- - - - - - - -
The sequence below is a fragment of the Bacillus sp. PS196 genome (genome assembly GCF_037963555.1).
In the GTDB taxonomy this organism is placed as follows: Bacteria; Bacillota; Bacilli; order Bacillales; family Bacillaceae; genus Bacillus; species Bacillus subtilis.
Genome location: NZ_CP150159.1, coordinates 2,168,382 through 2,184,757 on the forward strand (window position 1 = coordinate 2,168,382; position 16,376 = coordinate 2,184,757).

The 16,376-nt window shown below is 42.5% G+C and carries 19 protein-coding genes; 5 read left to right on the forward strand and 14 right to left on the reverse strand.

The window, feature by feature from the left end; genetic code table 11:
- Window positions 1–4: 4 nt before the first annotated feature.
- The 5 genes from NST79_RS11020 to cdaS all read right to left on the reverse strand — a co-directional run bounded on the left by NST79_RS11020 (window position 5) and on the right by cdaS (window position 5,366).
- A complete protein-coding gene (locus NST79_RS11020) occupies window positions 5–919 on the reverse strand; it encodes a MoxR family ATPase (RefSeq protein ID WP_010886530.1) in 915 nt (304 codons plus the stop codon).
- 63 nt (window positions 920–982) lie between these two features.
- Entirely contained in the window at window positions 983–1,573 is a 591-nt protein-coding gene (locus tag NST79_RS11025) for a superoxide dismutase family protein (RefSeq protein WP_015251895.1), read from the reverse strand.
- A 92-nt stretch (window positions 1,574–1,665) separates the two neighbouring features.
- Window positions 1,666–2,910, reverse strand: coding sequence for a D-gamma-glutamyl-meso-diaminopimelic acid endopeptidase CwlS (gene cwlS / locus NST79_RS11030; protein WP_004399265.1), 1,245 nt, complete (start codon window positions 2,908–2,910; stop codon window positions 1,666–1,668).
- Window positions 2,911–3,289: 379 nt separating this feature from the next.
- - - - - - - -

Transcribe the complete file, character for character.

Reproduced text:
The sequence below is a fragment of the Bacillus sp. PS196 genome (genome assembly GCF_037963555.1).
In the GTDB taxonomy this organism is placed as follows: Bacteria; Bacillota; Bacilli; order Bacillales; family Bacillaceae; genus Bacillus; species Bacillus subtilis.
Genome location: NZ_CP150159.1, coordinates 2,168,382 through 2,184,757 on the forward strand (window position 1 = coordinate 2,168,382; position 16,376 = coordinate 2,184,757).

The 16,376-nt window shown below is 42.5% G+C and carries 19 protein-coding genes; 5 read left to right on the forward strand and 14 right to left on the reverse strand.

The window, feature by feature from the left end; genetic code table 11:
- Window positions 1–4: 4 nt before the first annotated feature.
- The 5 genes from NST79_RS11020 to cdaS all read right to left on the reverse strand — a co-directional run bounded on the left by NST79_RS11020 (window position 5) and on the right by cdaS (window position 5,366).
- A complete protein-coding gene (locus NST79_RS11020) occupies window positions 5–919 on the reverse strand; it encodes a MoxR family ATPase (RefSeq protein ID WP_010886530.1) in 915 nt (304 codons plus the stop codon).
- 63 nt (window positions 920–982) lie between these two features.
- Entirely contained in the window at window positions 983–1,573 is a 591-nt protein-coding gene (locus tag NST79_RS11025) for a superoxide dismutase family protein (RefSeq protein WP_015251895.1), read from the reverse strand.
- A 92-nt stretch (window positions 1,574–1,665) separates the two neighbouring features.
- Window positions 1,666–2,910, reverse strand: coding sequence for a D-gamma-glutamyl-meso-diaminopimelic acid endopeptidase CwlS (gene cwlS / locus NST79_RS11030; protein WP_004399265.1), 1,245 nt, complete (start codon window positions 2,908–2,910; stop codon window positions 1,666–1,668).
- Window positions 2,911–3,289: 379 nt separating this feature from the next.